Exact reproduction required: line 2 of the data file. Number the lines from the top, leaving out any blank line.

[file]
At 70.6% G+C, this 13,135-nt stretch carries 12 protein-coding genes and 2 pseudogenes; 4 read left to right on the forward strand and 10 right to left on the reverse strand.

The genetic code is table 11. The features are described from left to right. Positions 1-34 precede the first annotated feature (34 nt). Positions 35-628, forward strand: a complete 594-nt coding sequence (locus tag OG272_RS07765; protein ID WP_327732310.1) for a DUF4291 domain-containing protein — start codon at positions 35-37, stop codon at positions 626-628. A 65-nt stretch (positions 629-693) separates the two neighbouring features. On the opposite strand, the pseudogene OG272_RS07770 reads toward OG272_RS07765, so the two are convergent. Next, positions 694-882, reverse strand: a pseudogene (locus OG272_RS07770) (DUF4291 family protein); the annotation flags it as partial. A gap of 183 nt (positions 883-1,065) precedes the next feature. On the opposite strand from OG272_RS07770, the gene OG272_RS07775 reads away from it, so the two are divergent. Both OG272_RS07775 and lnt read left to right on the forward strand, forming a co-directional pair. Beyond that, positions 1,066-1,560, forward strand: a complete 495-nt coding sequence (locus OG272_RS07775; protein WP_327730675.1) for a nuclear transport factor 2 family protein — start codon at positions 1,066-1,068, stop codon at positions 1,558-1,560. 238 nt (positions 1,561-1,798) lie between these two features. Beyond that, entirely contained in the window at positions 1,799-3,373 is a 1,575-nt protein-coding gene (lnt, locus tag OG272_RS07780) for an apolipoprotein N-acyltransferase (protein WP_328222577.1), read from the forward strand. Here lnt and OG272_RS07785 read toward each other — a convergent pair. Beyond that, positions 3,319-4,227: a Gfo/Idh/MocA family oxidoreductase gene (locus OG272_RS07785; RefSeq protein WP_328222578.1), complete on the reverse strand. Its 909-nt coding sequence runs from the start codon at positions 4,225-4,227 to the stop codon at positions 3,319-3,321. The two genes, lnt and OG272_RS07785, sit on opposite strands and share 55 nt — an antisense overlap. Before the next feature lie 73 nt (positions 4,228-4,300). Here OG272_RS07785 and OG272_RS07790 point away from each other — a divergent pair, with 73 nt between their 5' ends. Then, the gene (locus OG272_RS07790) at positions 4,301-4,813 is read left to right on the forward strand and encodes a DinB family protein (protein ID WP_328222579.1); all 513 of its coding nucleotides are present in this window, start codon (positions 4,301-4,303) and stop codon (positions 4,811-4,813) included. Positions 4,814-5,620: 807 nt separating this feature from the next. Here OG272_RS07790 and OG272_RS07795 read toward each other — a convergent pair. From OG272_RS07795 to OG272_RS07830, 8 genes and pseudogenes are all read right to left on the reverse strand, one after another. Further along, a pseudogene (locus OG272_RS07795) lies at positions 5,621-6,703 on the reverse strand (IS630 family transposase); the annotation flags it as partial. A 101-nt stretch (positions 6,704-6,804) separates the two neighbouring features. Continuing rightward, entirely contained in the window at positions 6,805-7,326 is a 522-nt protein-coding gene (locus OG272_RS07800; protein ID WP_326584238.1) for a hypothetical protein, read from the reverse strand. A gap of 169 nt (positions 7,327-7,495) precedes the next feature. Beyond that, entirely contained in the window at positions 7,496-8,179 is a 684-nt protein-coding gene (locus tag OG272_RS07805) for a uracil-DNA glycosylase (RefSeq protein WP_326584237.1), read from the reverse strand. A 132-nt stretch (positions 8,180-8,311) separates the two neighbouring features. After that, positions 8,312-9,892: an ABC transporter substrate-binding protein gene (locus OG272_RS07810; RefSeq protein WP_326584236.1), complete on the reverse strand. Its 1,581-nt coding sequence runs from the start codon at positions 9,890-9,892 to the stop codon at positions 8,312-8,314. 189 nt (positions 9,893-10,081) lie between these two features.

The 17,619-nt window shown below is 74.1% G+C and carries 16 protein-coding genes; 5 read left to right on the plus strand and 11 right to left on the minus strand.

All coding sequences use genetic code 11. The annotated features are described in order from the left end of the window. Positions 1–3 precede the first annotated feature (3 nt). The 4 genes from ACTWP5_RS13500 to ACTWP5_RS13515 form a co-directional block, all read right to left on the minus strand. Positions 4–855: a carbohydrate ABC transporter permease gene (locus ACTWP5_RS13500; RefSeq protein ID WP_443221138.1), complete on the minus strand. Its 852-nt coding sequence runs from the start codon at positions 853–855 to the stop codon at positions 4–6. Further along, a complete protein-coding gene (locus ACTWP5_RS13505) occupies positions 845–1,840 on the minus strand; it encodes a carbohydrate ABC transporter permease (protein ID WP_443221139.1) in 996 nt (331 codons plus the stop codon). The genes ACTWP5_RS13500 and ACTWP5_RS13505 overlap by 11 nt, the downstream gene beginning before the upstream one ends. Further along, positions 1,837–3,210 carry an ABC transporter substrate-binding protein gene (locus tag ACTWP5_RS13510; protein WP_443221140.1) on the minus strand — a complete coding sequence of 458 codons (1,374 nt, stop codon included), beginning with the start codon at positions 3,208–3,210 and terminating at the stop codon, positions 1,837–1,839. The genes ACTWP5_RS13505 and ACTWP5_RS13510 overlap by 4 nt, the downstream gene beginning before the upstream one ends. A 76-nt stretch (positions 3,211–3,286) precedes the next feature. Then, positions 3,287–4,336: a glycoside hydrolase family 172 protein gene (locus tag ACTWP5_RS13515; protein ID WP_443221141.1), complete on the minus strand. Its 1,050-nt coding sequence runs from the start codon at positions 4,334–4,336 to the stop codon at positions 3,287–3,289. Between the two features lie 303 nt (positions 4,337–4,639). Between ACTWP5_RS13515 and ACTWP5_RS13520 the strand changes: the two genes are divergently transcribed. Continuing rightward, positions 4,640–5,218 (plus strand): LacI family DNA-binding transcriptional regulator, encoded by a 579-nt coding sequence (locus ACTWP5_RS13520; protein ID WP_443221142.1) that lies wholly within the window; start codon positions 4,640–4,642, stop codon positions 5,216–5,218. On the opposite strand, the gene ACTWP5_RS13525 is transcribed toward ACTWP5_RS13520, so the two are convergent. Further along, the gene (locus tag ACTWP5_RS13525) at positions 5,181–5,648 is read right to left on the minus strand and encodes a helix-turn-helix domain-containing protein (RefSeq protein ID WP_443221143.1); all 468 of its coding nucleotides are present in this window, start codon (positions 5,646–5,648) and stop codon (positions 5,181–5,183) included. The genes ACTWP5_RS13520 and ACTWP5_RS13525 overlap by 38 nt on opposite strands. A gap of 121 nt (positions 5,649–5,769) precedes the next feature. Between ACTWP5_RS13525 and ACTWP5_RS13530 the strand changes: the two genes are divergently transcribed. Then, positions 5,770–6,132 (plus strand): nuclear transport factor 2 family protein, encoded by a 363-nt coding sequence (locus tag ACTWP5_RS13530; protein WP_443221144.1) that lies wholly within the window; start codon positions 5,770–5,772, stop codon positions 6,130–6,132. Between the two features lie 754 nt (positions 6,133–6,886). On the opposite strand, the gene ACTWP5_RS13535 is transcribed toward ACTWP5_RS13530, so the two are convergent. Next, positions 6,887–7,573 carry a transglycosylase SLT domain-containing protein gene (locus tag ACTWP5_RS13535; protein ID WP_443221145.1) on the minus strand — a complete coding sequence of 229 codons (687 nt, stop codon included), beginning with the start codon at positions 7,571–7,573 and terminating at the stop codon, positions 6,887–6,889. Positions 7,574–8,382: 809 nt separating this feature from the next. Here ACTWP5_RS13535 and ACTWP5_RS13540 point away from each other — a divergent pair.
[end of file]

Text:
The genetic code is table 11. The features are described from left to right. Positions 1-34 precede the first annotated feature (34 nt). Positions 35-628, forward strand: a complete 594-nt coding sequence (locus tag OG272_RS07765; protein ID WP_327732310.1) for a DUF4291 domain-containing protein — start codon at positions 35-37, stop codon at positions 626-628. A 65-nt stretch (positions 629-693) separates the two neighbouring features. On the opposite strand, the pseudogene OG272_RS07770 reads toward OG272_RS07765, so the two are convergent. Next, positions 694-882, reverse strand: a pseudogene (locus OG272_RS07770) (DUF4291 family protein); the annotation flags it as partial. A gap of 183 nt (positions 883-1,065) precedes the next feature. On the opposite strand from OG272_RS07770, the gene OG272_RS07775 reads away from it, so the two are divergent. Both OG272_RS07775 and lnt read left to right on the forward strand, forming a co-directional pair. Beyond that, positions 1,066-1,560, forward strand: a complete 495-nt coding sequence (locus OG272_RS07775; protein WP_327730675.1) for a nuclear transport factor 2 family protein — start codon at positions 1,066-1,068, stop codon at positions 1,558-1,560. 238 nt (positions 1,561-1,798) lie between these two features. Beyond that, entirely contained in the window at positions 1,799-3,373 is a 1,575-nt protein-coding gene (lnt, locus tag OG272_RS07780) for an apolipoprotein N-acyltransferase (protein WP_328222577.1), read from the forward strand. Here lnt and OG272_RS07785 read toward each other — a convergent pair. Beyond that, positions 3,319-4,227: a Gfo/Idh/MocA family oxidoreductase gene (locus OG272_RS07785; RefSeq protein WP_328222578.1), complete on the reverse strand. Its 909-nt coding sequence runs from the start codon at positions 4,225-4,227 to the stop codon at positions 3,319-3,321. The two genes, lnt and OG272_RS07785, sit on opposite strands and share 55 nt — an antisense overlap. Before the next feature lie 73 nt (positions 4,228-4,300). Here OG272_RS07785 and OG272_RS07790 point away from each other — a divergent pair, with 73 nt between their 5' ends. Then, the gene (locus OG272_RS07790) at positions 4,301-4,813 is read left to right on the forward strand and encodes a DinB family protein (protein ID WP_328222579.1); all 513 of its coding nucleotides are present in this window, start codon (positions 4,301-4,303) and stop codon (positions 4,811-4,813) included. Positions 4,814-5,620: 807 nt separating this feature from the next. Here OG272_RS07790 and OG272_RS07795 read toward each other — a convergent pair. From OG272_RS07795 to OG272_RS07830, 8 genes and pseudogenes are all read right to left on the reverse strand, one after another. Further along, a pseudogene (locus OG272_RS07795) lies at positions 5,621-6,703 on the reverse strand (IS630 family transposase); the annotation flags it as partial. A 101-nt stretch (positions 6,704-6,804) separates the two neighbouring features. Continuing rightward, entirely contained in the window at positions 6,805-7,326 is a 522-nt protein-coding gene (locus OG272_RS07800; protein ID WP_326584238.1) for a hypothetical protein, read from the reverse strand. A gap of 169 nt (positions 7,327-7,495) precedes the next feature. Beyond that, entirely contained in the window at positions 7,496-8,179 is a 684-nt protein-coding gene (locus tag OG272_RS07805) for a uracil-DNA glycosylase (RefSeq protein WP_326584237.1), read from the reverse strand. A 132-nt stretch (positions 8,180-8,311) separates the two neighbouring features. After that, positions 8,312-9,892: an ABC transporter substrate-binding protein gene (locus OG272_RS07810; RefSeq protein WP_326584236.1), complete on the reverse strand. Its 1,581-nt coding sequence runs from the start codon at positions 9,890-9,892 to the stop codon at positions 8,312-8,314. 189 nt (positions 9,893-10,081) lie between these two features.